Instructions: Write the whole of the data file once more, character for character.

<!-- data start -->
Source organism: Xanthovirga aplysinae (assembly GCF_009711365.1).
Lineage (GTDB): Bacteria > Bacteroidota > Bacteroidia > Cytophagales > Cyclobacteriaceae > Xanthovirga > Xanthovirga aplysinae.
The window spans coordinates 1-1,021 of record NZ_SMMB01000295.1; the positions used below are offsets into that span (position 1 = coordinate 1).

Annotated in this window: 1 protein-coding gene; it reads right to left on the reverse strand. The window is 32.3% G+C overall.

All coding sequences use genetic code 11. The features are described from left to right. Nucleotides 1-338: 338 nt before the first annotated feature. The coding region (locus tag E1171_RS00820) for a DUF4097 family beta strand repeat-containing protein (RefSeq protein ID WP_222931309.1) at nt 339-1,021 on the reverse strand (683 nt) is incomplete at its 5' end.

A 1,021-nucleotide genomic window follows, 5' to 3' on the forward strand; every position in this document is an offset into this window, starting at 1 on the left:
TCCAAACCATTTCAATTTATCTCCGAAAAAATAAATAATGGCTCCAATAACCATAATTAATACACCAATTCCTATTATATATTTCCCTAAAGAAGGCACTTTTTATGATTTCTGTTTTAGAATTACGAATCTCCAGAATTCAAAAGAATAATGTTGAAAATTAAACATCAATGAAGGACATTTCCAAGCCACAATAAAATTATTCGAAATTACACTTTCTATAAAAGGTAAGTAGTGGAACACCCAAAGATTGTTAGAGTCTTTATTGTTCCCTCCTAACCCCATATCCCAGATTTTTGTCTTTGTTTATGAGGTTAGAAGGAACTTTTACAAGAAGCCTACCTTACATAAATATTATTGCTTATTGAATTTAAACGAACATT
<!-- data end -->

Source organism: Xanthovirga aplysinae (assembly GCF_009711365.1).
Lineage (GTDB): Bacteria > Bacteroidota > Bacteroidia > Cytophagales > Cyclobacteriaceae > Xanthovirga > Xanthovirga aplysinae.
The window spans coordinates 1-1,021 of record NZ_SMMB01000295.1; the positions used below are offsets into that span (position 1 = coordinate 1).

Annotated in this window: 1 protein-coding gene; it reads right to left on the reverse strand. The window is 32.3% G+C overall.

All coding sequences use genetic code 11. The features are described from left to right. Nucleotides 1-338: 338 nt before the first annotated feature. The coding region (locus tag E1171_RS00820) for a DUF4097 family beta strand repeat-containing protein (RefSeq protein ID WP_222931309.1) at nt 339-1,021 on the reverse strand (683 nt) is incomplete at its 5' end.

A 1,021-nucleotide genomic window follows, 5' to 3' on the forward strand; every position in this document is an offset into this window, starting at 1 on the left:
TCCAAACCATTTCAATTTATCTCCGAAAAAATAAATAATGGCTCCAATAACCATAATTAATACACCAATTCCTATTATATATTTCCCTAAAGAAGGCACTTTTTATGATTTCTGTTTTAGAATTACGAATCTCCAGAATTCAAAAGAATAATGTTGAAAATTAAACATCAATGAAGGACATTTCCAAGCCACAATAAAATTATTCGAAATTACACTTTCTATAAAAGGTAAGTAGTGGAACACCCAAAGATTGTTAGAGTCTTTATTGTTCCCTCCTAACCCCATATCCCAGATTTTTGTCTTTGTTTATGAGGTTAGAAGGAACTTTTACAAGAAGCCTACCTTACATAAATATTATTGCTTATTGAATTTAAACGAACATT